Some might see this as a function of the roles that we have. If we’re working for a particularly directive boss, for example, then we give up some of that control, often in a willing trade for predictability, security and responsibility.
The control we do have, or don’t have, is tested in a number of different ways but one area that’s common to almost all of us is how we manage the seemingly endless flow of incoming messages and requests. Jeff Jarvis suggests bringing back the busy signal in this excellent analysis of our 21st century dilemma.
This strikes me as a design challenge for all of us. How do we structure how we work and how we want to work with others? How do we set expectations and negotiate agreements with those who need our help?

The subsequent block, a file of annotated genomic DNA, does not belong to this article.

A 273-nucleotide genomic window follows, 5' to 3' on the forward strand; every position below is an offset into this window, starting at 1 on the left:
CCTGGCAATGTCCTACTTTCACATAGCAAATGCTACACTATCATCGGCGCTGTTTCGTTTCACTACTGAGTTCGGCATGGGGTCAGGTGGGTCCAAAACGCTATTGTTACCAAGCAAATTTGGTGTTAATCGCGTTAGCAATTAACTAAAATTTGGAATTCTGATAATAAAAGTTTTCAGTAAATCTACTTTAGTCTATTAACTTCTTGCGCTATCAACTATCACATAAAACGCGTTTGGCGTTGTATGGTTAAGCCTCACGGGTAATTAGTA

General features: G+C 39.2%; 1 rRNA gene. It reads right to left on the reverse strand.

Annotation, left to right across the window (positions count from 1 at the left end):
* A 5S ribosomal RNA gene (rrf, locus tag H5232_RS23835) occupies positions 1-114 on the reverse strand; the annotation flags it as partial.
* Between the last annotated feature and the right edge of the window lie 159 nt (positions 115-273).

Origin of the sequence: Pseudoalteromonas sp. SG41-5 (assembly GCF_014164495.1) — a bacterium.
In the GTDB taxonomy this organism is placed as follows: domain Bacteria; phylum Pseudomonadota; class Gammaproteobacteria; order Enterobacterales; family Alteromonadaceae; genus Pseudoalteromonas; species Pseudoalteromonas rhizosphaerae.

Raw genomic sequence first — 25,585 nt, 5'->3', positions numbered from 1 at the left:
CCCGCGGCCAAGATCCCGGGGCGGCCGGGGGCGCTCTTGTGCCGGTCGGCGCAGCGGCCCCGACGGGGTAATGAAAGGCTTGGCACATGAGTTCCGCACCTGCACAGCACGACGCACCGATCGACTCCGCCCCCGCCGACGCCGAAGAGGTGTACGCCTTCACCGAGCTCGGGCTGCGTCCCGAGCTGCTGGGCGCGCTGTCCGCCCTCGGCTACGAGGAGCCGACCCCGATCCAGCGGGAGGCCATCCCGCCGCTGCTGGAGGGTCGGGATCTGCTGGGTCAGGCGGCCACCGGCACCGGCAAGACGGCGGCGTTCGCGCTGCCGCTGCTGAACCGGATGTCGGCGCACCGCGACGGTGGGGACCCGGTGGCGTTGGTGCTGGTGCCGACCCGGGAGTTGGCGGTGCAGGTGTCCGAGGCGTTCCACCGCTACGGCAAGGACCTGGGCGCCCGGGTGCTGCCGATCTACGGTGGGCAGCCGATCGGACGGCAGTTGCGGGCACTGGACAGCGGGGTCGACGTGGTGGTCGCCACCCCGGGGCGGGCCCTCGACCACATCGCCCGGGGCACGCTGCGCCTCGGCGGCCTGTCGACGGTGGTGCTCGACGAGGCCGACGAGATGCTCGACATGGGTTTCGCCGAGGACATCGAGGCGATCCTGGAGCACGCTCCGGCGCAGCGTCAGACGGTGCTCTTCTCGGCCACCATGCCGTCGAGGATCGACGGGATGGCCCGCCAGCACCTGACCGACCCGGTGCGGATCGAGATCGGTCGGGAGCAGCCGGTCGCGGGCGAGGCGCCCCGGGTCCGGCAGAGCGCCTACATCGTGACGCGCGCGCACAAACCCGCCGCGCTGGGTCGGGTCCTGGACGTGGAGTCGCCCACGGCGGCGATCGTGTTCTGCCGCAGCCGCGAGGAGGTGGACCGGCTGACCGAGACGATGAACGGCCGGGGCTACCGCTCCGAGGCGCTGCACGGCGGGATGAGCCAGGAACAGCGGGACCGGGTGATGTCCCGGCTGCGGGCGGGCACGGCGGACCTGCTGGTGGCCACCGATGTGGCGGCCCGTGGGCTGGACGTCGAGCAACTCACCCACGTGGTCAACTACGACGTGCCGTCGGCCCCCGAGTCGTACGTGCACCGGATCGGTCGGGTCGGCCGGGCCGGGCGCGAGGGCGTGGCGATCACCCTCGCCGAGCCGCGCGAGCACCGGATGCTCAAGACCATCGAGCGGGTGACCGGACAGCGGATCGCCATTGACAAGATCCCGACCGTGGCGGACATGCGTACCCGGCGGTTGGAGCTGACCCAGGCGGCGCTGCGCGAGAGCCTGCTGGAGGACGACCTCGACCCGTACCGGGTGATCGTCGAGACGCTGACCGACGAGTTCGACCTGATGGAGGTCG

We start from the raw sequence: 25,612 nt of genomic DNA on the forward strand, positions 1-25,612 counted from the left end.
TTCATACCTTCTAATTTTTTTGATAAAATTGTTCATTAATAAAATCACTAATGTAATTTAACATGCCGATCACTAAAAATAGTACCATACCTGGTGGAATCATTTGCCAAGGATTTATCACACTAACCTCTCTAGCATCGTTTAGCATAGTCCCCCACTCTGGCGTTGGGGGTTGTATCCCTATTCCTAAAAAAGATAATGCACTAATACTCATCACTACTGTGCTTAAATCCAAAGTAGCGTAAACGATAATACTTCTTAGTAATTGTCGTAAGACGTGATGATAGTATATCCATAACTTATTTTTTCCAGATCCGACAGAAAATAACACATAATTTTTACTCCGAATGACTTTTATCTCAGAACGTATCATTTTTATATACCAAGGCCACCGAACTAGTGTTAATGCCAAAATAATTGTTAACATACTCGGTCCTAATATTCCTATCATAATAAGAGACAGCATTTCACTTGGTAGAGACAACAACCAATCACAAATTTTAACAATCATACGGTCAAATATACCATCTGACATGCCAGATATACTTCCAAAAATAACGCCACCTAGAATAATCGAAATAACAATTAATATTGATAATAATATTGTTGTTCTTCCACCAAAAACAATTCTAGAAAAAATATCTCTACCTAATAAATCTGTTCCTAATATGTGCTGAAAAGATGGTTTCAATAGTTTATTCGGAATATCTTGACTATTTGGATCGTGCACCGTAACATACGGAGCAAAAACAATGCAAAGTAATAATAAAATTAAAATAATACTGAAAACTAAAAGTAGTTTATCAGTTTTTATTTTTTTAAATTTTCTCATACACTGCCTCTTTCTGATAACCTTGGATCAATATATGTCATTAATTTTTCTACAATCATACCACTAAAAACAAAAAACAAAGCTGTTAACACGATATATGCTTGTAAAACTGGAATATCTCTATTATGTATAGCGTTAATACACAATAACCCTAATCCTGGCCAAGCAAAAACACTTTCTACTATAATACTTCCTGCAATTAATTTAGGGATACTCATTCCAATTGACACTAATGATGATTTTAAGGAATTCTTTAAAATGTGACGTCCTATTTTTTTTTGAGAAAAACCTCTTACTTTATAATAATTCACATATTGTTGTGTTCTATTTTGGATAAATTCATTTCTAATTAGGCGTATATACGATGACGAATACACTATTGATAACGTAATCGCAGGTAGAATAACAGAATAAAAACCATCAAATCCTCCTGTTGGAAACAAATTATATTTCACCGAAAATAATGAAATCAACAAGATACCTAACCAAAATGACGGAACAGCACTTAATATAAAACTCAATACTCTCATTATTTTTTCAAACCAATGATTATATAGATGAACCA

Like Jeff, I don’t have any universal solutions for this. I do see it though as an area we need to review on a regular basis and be honest about what’s working and not working for us. It is possible to develop certain practices over time that work well for ourselves and for others, and most of these are found through experimentation.
Did you spot Seth Godin’s suggestion in the comments of Jeff’s piece? Stamps! Now there’s an interesting idea. For the next five messages/requests you send to someone today, ask yourself how much would you be willing to spend on a stamp that would guarantee delivery and the attention of the recipient. That practice alone would help us clarify the relative importance of a lot of our communications.